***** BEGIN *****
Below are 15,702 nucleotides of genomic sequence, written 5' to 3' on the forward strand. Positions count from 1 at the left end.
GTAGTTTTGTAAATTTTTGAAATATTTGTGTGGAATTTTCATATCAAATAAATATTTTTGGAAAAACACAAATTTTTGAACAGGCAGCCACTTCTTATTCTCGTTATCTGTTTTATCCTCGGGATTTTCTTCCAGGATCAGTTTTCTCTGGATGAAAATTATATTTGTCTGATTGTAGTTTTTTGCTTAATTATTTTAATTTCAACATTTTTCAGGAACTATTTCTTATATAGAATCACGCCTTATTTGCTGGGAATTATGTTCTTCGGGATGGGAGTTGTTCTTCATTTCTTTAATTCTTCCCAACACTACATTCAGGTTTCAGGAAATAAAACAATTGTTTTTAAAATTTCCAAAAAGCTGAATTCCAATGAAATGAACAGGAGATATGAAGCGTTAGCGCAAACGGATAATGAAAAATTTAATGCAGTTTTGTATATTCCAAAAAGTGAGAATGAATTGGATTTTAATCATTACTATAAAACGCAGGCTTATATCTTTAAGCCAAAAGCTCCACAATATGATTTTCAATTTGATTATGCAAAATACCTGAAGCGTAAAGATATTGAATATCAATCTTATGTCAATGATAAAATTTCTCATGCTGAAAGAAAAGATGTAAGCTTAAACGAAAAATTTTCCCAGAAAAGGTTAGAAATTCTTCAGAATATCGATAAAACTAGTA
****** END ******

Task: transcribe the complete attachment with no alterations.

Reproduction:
Below are 15,702 nucleotides of genomic sequence, written 5' to 3' on the forward strand. Positions count from 1 at the left end.
GTAGTTTTGTAAATTTTTGAAATATTTGTGTGGAATTTTCATATCAAATAAATATTTTTGGAAAAACACAAATTTTTGAACAGGCAGCCACTTCTTATTCTCGTTATCTGTTTTATCCTCGGGATTTTCTTCCAGGATCAGTTTTCTCTGGATGAAAATTATATTTGTCTGATTGTAGTTTTTTGCTTAATTATTTTAATTTCAACATTTTTCAGGAACTATTTCTTATATAGAATCACGCCTTATTTGCTGGGAATTATGTTCTTCGGGATGGGAGTTGTTCTTCATTTCTTTAATTCTTCCCAACACTACATTCAGGTTTCAGGAAATAAAACAATTGTTTTTAAAATTTCCAAAAAGCTGAATTCCAATGAAATGAACAGGAGATATGAAGCGTTAGCGCAAACGGATAATGAAAAATTTAATGCAGTTTTGTATATTCCAAAAAGTGAGAATGAATTGGATTTTAATCATTACTATAAAACGCAGGCTTATATCTTTAAGCCAAAAGCTCCACAATATGATTTTCAATTTGATTATGCAAAATACCTGAAGCGTAAAGATATTGAATATCAATCTTATGTCAATGATAAAATTTCTCATGCTGAAAGAAAAGATGTAAGCTTAAACGAAAAATTTTCCCAGAAAAGGTTAGAAATTCTTCAGAATATCGATAAAACTAGTA